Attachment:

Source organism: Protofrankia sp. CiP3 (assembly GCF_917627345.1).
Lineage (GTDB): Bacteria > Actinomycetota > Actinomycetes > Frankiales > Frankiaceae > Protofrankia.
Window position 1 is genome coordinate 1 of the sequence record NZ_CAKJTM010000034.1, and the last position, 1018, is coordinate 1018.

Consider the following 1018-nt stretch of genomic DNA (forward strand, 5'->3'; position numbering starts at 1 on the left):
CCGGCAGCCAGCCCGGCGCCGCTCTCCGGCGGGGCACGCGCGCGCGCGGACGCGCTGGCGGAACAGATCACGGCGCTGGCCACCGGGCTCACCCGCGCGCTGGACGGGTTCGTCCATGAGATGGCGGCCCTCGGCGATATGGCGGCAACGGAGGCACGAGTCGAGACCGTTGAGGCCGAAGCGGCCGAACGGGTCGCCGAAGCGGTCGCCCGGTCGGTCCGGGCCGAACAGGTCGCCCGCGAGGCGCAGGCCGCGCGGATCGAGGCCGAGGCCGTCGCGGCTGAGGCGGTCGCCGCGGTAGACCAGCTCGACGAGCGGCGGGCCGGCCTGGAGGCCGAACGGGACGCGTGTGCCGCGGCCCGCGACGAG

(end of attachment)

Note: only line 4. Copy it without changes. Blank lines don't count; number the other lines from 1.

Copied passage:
Consider the following 1018-nt stretch of genomic DNA (forward strand, 5'->3'; position numbering starts at 1 on the left):